Athletes should have 'full confidence' in Tokyo Olympics, IOC boss says
Thomas Bach says delayed 2020 Games will be safe for competitors, Japanese people
Olympic chief Thomas Bach has told athletes they should travel to Tokyo with "full confidence" that the delayed 2020 Games will be safe for competitors and not jeopardize the health of the Japanese people.
"Tokyo is the best prepared Olympic city ever and this relates particularly to the focus they are putting on the athletes and the athletes' experience," the German told around 2,000 athletes and Olympic officials from Lausanne.
"Because of the pandemic we all know, unfortunately, the athletes' experience will be very different but what is important is the competitions can and will take place in a safe way and in full respect of the athletes.
"This should give all of us a lot of confidence that it's really about the athletes and about making the athletes feel comfortable and making the Japanese people feel comfortable.
"Come with full confidence to Tokyo and get ready," he added.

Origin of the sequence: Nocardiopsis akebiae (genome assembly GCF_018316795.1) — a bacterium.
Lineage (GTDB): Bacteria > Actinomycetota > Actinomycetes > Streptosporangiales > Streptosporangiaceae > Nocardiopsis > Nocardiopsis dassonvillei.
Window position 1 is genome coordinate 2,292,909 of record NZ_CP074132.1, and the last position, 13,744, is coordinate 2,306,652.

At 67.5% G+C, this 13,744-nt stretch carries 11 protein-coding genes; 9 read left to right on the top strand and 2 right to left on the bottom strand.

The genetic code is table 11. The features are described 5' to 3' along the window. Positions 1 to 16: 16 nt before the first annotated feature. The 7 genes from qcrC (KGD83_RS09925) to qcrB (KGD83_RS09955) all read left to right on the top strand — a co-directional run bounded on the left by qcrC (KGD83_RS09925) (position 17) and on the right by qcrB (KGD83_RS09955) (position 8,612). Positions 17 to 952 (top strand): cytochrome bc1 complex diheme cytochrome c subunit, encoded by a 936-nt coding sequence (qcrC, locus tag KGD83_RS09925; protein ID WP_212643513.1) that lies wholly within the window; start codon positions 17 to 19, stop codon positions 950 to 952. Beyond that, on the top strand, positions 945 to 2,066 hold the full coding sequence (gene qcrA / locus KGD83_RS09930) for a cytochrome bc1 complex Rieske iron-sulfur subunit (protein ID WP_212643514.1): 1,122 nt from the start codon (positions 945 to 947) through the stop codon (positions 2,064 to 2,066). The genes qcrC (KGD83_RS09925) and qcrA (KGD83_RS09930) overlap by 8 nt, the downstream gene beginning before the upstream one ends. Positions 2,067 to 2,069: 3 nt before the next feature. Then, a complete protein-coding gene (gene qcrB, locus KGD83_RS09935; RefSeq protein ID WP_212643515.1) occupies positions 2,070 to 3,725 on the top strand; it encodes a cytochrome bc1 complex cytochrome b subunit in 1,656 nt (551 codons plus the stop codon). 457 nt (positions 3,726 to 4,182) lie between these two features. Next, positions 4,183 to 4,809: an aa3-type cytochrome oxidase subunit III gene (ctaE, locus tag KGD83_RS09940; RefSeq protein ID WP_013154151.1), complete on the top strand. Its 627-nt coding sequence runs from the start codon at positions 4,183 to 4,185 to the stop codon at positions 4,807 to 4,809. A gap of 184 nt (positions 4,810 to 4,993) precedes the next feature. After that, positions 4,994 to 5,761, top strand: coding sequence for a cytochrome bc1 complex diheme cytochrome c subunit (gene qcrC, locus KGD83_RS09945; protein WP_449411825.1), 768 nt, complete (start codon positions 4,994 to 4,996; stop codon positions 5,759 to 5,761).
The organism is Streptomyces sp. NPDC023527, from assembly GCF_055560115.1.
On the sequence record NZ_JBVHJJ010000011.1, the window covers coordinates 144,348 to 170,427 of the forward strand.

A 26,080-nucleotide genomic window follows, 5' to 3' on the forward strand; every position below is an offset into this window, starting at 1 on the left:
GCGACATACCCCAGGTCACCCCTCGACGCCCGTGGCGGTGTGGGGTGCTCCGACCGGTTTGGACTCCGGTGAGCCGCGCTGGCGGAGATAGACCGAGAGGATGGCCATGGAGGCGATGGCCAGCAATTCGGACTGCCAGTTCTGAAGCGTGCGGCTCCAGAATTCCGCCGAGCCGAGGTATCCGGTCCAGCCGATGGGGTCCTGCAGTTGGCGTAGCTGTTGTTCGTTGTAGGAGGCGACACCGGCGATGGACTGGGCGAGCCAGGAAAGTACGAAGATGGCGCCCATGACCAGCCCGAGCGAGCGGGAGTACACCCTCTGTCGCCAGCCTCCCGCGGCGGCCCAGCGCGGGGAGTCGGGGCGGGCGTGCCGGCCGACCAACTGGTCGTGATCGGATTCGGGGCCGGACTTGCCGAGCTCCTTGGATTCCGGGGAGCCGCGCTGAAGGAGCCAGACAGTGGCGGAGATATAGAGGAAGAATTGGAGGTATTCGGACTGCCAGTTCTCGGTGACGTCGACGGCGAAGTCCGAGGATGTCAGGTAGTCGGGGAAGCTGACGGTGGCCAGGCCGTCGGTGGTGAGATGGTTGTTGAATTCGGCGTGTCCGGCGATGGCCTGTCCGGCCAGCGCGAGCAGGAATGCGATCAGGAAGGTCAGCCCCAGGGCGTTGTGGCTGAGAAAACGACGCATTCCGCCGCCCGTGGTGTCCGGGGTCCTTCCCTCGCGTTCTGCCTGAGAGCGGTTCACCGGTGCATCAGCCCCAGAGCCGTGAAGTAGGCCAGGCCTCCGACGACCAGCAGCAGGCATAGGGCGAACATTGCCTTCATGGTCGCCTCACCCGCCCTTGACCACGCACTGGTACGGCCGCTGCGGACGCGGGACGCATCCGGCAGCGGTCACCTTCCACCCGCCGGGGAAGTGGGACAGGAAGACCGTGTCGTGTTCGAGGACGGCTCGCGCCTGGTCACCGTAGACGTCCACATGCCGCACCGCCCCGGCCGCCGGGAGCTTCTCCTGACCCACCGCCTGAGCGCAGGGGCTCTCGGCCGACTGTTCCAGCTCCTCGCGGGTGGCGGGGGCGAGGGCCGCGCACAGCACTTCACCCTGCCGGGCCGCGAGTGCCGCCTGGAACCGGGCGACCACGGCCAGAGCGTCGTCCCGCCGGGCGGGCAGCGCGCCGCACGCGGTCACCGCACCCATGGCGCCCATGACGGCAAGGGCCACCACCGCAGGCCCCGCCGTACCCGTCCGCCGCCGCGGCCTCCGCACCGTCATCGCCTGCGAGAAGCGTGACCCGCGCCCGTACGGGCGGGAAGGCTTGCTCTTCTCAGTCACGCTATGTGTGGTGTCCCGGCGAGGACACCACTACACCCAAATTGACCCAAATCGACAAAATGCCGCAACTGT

COC expresses confidence in Games
The COVID-19 pandemic shows no signs of easing in Japan less than two months before the Games and the government is looking to extend a state of emergency in Tokyo and other areas by about three weeks to June 20.
The Canadian Olympic Committee (COC) said in a statement that it's "very mindful of the apprehension caused by the pandemic," but is confident the Olympics Games will be staged safely.
It said the committee has developed its own protocols aside from the Tokyo 2020 Playbooks to protect Team Canada and the people of Japan.
"These include a drastic reduction in Mission Team size, the elimination of Canada Olympic House, and a node system designed to minimize any unnecessary in-person contact," read the statement.
Bach urges athlete vaccinations
Concerns in Japan about variants of the novel coronavirus and a slow vaccination drive have prompted urgent calls from doctors, some high-profile business leaders and hundreds of thousands of citizens to cancel the Olympics.
"Take the opportunity whenever it arises to get vaccinated because this will increase the safety there for everybody, for yourself, for all your fellow athletes and for the Japanese people," he said.
"I got my two shots and I'm still in good shape."
The COC says its planning also includes the rollout of Pfizer-BioNTech vaccines secured by the IOC. The committee says it expects Team Canada athletes and support staff to be "fully vaccinated" before the Olympics.
The IOC's Chief Operating Officer Lana Haddad told the conference that a consent form athletes would be required to sign releasing Tokyo organizers from liability for COVID-19 issues was "standard practice" for "big event organizers."
With files from CBC News